How things have changed, now that digital downloads are so quick and easy. Does that mean my books might get an audio release? Well, I have control over all those rights and would be happy to discuss such a project, so if you’re a fan of audio books, feel free to get in touch with your preferred provider and suggest they email me… 🙂

Resurrection Engines - a steampunk anthology with a twist

Holiday reflections (and eagles)

We’ve recently spent a week in the Ardennes, Belgium. Specifically, in a miniscule village about 8 miles outside Bastogne. We rented a ground floor apartment in a barn conversion with thick stone walls, tiled floors and those continental shutters that the sons still insist on calling ‘blast doors’ after first encountering them at the age of ten or so, when they were really getting into the thrills of SF. So even with outdoor temperatures in the high twenties centigrade, that was a wonderfully cool place to relax, especially after a week spent working in the Netherlands in 35C heat.

Why Bastogne? Well, both Husband and I are interested in history and this area is famous as the arena for the World War Two ‘Battle of the Bulge’. We have a particular interest in this as my brother in law is a historical re-enactor with a group honouring the 101st Airborne, The Screaming Eagles, who were besieged in Bastogne by the German counter-attack of December 1944. When the Germans invited them to surrender, the U.S. commanding officer, General McAuliffe sent back the simple reply ‘Nuts’. This apparently baffled the Germans comprehensively.

If this is all new to you, I can seriously recommend the TV series ‘Band of Brothers’ for an overview of post D-Day WWII. If you’re already interested in such things, we visited and can very much recommend the Bastogne War Museum at the Mardasson Memorial, the 101st Airborne Museum in Bastogne itself and also the Bastogne Barracks, still a Belgian Army base where the soldiers offer guided tours of what were the U.S. HQ buildings, now with historical displays, along with one of the finest collections of World War Two military vehicles we’ve seen, including some real rarities.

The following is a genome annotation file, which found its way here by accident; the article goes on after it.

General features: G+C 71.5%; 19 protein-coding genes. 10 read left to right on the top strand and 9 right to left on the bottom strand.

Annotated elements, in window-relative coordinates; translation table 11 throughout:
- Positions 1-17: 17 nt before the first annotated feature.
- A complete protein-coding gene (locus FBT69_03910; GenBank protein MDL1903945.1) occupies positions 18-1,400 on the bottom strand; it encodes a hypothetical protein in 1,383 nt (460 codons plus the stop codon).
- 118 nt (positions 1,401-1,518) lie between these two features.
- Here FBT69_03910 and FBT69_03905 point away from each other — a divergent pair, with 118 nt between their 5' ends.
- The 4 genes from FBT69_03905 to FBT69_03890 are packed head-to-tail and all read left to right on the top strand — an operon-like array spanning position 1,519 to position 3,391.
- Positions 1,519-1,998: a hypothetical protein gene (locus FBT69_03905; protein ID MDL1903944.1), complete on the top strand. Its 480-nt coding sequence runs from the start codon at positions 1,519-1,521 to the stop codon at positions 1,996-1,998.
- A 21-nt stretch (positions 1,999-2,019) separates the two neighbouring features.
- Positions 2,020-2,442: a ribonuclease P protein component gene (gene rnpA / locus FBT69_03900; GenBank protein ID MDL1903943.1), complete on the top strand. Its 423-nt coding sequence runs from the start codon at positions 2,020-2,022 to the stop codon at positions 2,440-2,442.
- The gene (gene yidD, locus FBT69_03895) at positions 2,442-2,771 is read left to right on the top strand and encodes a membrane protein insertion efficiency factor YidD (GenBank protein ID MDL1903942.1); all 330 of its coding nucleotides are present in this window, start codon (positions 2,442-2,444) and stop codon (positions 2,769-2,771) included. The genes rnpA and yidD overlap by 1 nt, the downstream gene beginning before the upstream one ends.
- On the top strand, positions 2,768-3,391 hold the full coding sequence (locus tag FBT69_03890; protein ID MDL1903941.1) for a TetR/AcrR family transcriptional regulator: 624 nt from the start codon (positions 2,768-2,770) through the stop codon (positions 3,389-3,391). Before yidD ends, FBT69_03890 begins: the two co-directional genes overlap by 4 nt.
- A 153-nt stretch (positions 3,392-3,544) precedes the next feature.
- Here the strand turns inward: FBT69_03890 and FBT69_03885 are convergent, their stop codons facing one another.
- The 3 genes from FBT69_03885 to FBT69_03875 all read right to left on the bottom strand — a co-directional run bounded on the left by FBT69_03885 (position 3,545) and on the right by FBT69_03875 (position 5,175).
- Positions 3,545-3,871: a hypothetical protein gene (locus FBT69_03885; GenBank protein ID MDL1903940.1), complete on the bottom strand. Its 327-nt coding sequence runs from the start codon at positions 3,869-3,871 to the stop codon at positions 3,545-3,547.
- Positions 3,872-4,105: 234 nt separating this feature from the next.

If you’re not interested in such things? If you consider all this to be ‘old, unhappy, far-off things and battles long ago,’? I’d still recommend a visit to the area as it offers wonderful opportunities for outdoor pursuits of all kinds; hiking, cycling etc, through a beautiful region. While you’re there, you might like visit one of those museums and I think you will find more contemporary relevance than you might imagine. Exploring the rise of fascist nationalism in the 1930s, displays used contemporary documents and sources to highlight the failure of the political establishment as parties in all countries became more interested in internal back-biting and rivalries than tackling the very real, severe economic hardships and social inequalities which ordinary people faced. The demagogues – to the extreme left and the extreme right – offered simple-sounding solutions. They promised to sort everything out, they pointed the finger at easy scapegoats – and no one countered their deceptive narrative.

In the era of Trump and Brexit, that should give us all pause for thought. From the UK perspective in particular, I was struck yet again by how different the European experience of World War Two was from the British one. These museums make plain the impact of the war on the civilian population. There were the posters detailing requirements for the compulsory registration of Jews. Turn up on the appointed day and give all the details of your family, your parents, your grandparents, everyone’s dates of birth, addresses etc. – or else. Sabotage and any other resistance activity was strictly forbidden – warning posters specifically included such things as turning up late for work, or not doing your job with sufficient enthusiasm…

I recall my grandmother talking about getting twin babies and a dog down to the air raid shelter night after night on England’s south coast. They were in very real danger, as were all my relatives. In Bastogne I saw a video of a woman of much the same age, recalling spending two nights outdoors hiding in a wood in freezing temperatures with her baby. Driven back into the town by hunger and desperation, she was caught in a bombardment and both were injured. Her baby died of his wounds two days later. There are people suffering the same today. The 101st Airborne Museum has an audio-visual presentation in one of the building’s cellars. It gives you something of the experience of the townsfolk sheltering in those very cellars as the war raged overhead. Sitting there, with my ears ringing, dazzled by the flashes of light in the darkness and feeling the floor shake beneath my feet, I was forcefully struck by the thought, ‘This must be what life is like in Syria now’.